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Lithia residents recruit political muscle in battle against TECO

Published May 10, 2012

LITHIA — Homeowners in Southeast Hillsborough have recruited political muscle in their fight against TECO Energy and its plan to run transmission lines through their neighborhood.

So far, they've received assurances of support from Hillsborough County Commission Chairman Ken Hagan and state Sen. Ronda Storms, R-Valrico.

State Rep. Rachel Burgin, R-Riverview, said she hasn't adopted a position yet but plans to do so after a town hall meeting set for May 24 at 6:30 p.m. in Fishhawk's Palmetto Club conference room, 17004 Dorman Road.

"I'm having a community meeting with them just so I can hear all the issues," she said. "At that time I will have a better perspective in order to take a position."

Neighborhood opposition has been bubbling up since late March when TECO sent fliers about the project to hundreds of homes in Lithia and Wimauma, including residents in Fishhawk Ranch and neighboring subdivisions.

The mailers sparked a litany of calls and emails to local politicians and vows by some residents to take their fight to state regulators to try to block the project.

"We're trying to get as much support as we can," said Christie VanVleet, who, with her husband, Jason, launched the Facebook page "Stop Power Lines NOW."

Storms has offered her office as a one-stop resource to help residents learn how to navigate the regulatory process and make their fight more effective.

Likely, the residents will need to formally register their complaints, sign affidavits and sign up to testify before they can address regulators, said Audie Canney, Storms' aide.

TECO said it's anticipating growth in coming years and is seeking bids from energy providers to buy electricity that it can't generate at its Polk County plant.

If those bids, due May 22, come in too high, the utility said it will submit an application to state regulators in late July or early August to expand its system to accommodate as many as 100,000 new homes. It would break ground in two years to bring the new system online by January 2017.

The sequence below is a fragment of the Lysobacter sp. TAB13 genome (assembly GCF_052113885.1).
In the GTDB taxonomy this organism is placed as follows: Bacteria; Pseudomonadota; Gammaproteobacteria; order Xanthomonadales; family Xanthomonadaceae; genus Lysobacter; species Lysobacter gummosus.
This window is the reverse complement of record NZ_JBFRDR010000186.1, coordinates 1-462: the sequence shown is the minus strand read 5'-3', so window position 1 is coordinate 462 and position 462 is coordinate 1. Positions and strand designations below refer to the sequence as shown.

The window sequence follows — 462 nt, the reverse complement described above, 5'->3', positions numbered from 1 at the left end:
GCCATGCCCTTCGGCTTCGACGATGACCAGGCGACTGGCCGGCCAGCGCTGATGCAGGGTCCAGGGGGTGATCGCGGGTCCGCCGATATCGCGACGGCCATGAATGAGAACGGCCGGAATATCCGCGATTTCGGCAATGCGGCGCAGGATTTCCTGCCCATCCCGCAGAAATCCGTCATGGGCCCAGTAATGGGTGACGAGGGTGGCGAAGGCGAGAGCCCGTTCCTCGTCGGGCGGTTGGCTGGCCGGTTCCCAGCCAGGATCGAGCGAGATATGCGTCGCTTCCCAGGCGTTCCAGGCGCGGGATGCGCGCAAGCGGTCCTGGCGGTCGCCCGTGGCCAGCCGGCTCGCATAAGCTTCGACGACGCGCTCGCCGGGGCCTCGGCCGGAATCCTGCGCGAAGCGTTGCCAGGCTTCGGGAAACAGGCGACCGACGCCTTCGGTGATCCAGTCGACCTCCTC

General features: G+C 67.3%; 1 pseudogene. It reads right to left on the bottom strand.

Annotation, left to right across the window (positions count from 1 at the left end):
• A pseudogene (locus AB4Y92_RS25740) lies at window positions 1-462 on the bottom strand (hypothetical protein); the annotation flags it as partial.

The plan, as it stands now, calls for transmission cables atop 100-foot poles running from a proposed substation at Balm Boyette Road and County Road 672 in Wimauma to an existing substation at Fishhawk Boulevard, Boyette Road and Lithia Pinecrest Road.

The path of the power lines, which is at the heart of the dispute with neighbors, would parallel dozens of homes, many within 100 yards, residents say. The easement now functions as a nature trail and was formerly a railroad line.

"No one is happy about it at all," Fishhawk resident Melissa Sharma said. "It will lower our property values, and they're already depreciated because of the economy. Who's going to want to live next to transmission lines?"

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The issue is generating buzz at County Commission offices, even though TECO doesn't need the commission's blessing in order to proceed.

Last month, Hagan, chairman of the commission, told a TECO delegation at his office that he's against the path of lines near the Fishhawk homes and afterward reiterated that position in an email to TECO regional manager Doug Driggers.

"I think political muscle is a good start, and we'll see what comes of that," Fishhawk resident Phyllis DeFonzo said.

Jason VanVleet said homeowners lined up political support in the event the plan goes to the state Department of Environmental Protection and Public Service Commission for approval in late summer or early fall.

A DEP spokesman said residents would be allowed to testify about the project's environmental impacts only. The Public Service Commission said it would hold a separate hearing on the matter that would allow for broader arguments.

Residents say the power lines would depreciate home values and might pose health risks from the electro-magnetic fields they would produce. The residents want the lines moved to less populated areas or buried.

"These agencies are open to the influence of folks in these (elected) offices, and that's why we need to try to get politicians on board," VanVleet said. "There are 200 homes within 100 yards of these transmission lines. This will affect a lot of people."

Rich Shopes can be reached at


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